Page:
IndyX: TechPoint Pilots Talent Attraction and Retention Initiative For Tech Sector

TechPoint has launched IndyX, a tech talent attraction and retention pilot program that organizers call the first step toward an effective and long-lasting solution to the high-tech worker shortage in Indianapolis. PHOTO CREDIT: Indianapolis downtown photo courtesy of Banayote Photography (www.banayote.com).
 

First-of-its-kind IndyX initiative to combat shortage of qualified workers for high-tech jobs

(INDIANAPOLIS, Ind. November 26, 2013) — TechPoint, Indiana’s technology growth initiative, today unveils the pilot of a first-of-its-kind talent recruitment program called IndyX aimed at attracting and retaining skilled individuals by connecting them to the Indianapolis community and thousands of open jobs in area technology companies. Initial planning of the pilot initiative has received support from some of the city’s largest, most influential technology companies, the Indiana Economic Development Corporation (IEDC) and Lilly Endowment, which understand the critical need that a program like this could fill.

“Companies in the Indianapolis area have posted more than 9,000 technology-related jobs so far in 2013 alone. TechPoint surveyed area tech companies and found that 83 percent of them find hiring to be a challenge with 54 percent finding competition for tech talent in Indianapolis to be at a very high level,” said Mike Langellier, president and CEO, TechPoint. “Executives at area growth companies continue to tell me that one of their critical needs and areas where TechPoint can help most is recruiting skilled talent.”

Executives from Interactive Intelligence, ExactTarget, Angie’s List and Apparatus championed the creation of IndyX and were among the 25 companies participating in the survey. The company survey and workforce analysis were performed with assistance from Loyalty Research Center, Morris Lloyd & Associates, Hire Up Indy and the Department of Workforce Development. Lilly Endowment and Katz, Sapper & Miller provided research funding. 

Still in its development stage, the IndyX pilot initiative consists of two components:

  • IndyXPat:  An events and communication program targeted to 24-40 year old expatriates and out-of-towners with computer-related, executive, sales, marketing and startup leadership skills. The first event will be IndyXMas, held on December 27 at the Speak Easy and DeveloperTown at 5255 Winthrop Ave, Indianapolis, Ind. (Broad Ripple). The event will showcase what the Indianapolis has to offer, the tech companies that are here, and the jobs that have developed over the past five years and will be combined with a dueling piano bar pre-Broad Ripple social with Indy’s fun, vibrant, entrepreneurial community. IndyXMas is a place where Hoosiers can send friends, family and alumni who are interested in moving back to the city and want to get a sense for what is here. To register for the event, visit www.IndyX.org.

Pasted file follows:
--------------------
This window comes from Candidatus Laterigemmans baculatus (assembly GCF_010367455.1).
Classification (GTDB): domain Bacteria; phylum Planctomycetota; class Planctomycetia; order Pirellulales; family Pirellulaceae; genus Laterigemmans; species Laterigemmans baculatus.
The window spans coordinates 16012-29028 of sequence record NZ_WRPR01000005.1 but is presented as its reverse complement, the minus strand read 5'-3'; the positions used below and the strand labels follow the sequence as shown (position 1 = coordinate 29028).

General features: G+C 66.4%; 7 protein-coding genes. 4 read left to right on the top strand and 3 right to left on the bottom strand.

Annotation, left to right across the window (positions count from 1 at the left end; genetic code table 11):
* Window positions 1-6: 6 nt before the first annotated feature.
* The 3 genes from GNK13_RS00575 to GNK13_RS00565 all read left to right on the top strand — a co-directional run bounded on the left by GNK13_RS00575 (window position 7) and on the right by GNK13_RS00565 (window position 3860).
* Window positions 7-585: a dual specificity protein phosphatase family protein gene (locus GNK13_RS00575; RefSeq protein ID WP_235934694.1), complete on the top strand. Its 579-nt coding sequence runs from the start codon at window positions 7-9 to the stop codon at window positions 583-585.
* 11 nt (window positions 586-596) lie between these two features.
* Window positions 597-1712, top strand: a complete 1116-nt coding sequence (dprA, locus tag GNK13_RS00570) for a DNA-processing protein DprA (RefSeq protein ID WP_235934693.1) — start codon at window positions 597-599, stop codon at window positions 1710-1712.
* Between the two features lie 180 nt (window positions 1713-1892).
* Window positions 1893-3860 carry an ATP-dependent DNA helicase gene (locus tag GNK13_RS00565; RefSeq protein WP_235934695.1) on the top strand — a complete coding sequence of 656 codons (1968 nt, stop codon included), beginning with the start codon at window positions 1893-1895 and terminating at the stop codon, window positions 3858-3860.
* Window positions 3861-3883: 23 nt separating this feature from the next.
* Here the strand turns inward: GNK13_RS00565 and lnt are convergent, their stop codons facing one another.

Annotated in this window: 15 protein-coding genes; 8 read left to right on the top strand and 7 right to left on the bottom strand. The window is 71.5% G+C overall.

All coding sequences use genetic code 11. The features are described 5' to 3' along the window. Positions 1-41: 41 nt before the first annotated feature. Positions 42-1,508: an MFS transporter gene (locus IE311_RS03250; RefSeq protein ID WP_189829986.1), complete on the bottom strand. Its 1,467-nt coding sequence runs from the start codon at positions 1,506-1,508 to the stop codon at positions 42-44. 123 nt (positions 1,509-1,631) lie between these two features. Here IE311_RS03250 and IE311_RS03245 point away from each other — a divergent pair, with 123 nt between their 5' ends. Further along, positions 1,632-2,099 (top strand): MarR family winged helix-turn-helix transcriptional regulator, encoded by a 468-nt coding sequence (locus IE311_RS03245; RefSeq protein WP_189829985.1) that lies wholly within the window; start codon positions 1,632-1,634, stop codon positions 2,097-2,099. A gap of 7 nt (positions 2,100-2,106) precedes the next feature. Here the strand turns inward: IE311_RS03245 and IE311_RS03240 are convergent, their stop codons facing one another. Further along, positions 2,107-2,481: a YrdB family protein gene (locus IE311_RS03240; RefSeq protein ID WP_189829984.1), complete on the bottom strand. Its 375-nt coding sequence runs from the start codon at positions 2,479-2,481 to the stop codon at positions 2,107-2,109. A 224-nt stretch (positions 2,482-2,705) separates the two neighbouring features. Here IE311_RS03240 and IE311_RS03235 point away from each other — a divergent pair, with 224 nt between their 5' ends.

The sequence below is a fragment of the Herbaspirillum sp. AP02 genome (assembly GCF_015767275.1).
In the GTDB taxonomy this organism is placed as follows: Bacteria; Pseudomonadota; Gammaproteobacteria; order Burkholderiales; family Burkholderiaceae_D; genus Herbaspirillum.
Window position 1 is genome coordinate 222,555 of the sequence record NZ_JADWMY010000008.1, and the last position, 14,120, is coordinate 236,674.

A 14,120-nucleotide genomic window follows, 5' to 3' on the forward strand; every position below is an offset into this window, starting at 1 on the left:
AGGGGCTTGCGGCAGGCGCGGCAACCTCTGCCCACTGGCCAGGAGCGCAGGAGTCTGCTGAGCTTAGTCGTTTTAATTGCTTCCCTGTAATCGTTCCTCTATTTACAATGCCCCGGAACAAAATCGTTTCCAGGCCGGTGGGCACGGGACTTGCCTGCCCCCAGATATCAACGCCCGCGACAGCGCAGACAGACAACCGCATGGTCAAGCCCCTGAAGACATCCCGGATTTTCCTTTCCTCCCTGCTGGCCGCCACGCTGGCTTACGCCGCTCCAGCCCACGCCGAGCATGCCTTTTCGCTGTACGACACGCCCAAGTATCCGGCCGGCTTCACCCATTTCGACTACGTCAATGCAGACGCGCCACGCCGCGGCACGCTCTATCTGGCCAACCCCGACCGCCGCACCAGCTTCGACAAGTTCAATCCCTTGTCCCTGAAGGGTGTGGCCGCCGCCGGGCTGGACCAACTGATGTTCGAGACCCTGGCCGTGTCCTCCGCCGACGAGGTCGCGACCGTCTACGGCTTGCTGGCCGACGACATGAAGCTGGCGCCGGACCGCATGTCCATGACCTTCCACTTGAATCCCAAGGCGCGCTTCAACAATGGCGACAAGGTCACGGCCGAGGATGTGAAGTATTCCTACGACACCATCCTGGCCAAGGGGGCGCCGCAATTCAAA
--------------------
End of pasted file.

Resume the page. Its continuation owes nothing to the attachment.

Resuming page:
• IndyXTern:  A “summer in the city” immersive internship program for tech-skilled college students who will work for the summer at some of the top tech companies in the city. Participants will live together with their peers, experience the city with friends, and advance their careers through exposure to guest speakers, company tours and special projects. Application information about IndyXTern can be found at www.IndyX.org.

“This is a tangible example of how companies, universities, state government, city government, charitable foundations and civic organizations to work in coordination toward the same goal of attracting and retaining more talent,” said Langellier. 

The Indianapolis tech community is growing, having had at least a dozen tech company acquisitions or initial public offerings since 2007 that yield more than $4.5 billion in market value and more than 3,500 jobs. Many of those employees have ties to Indiana. Results from the recent survey show that 79 percent of surveyed companies indicate that at least eight out of ten of their tech employees are from Indiana or have an Indiana family connection.

“The IndyX initiative is a great opportunity to supplement the recruiting activities of Indiana tech companies,” said Dr. Donald E. Brown, founder and CEO, Interactive Intelligence. “The demand for technical talent in Indiana exceeds the local talent pool, so finding ways to promote our state as a location of technical growth and opportunity is crucial to our businesses and economy.”

Technology companies surveyed indicate that the most in-demand computer-related jobs are: software application developers (85%), web developers (54%), database administrators (54%) and graphic designers (54%). The most in-demand tech skills include knowledge of Javascript, SQL, CSS3 and HTML5. These skills are not only important now but respondents indicate that they will be increasingly important in the next 12 months. Employers surveyed are also seeking college graduates primarily with computer science and software engineering degrees.

“A key component of growing Indiana’s economy is connecting skilled Hoosiers to companies in the state’s burgeoning tech sector,” said Eric Doden, president of the Indiana Economic Development Corporation. “Technology-focused companies are already choosing Indiana as their home because of the state’s strong business environment. With the new programming planned by TechPoint through IndyX, I’m confident that more people with Hoosier connections will choose Indiana as their permanent home as well.”

For anyone interested in learning more about the IndyX initiative or in attending the IndyXPat event on December 27, visit www.IndyX.org.

ABOUT THE AUTHOR

Joshua Hall is editor of techpoint.org. He writes about Indiana tech companies, jobs, people & events. @joshua2349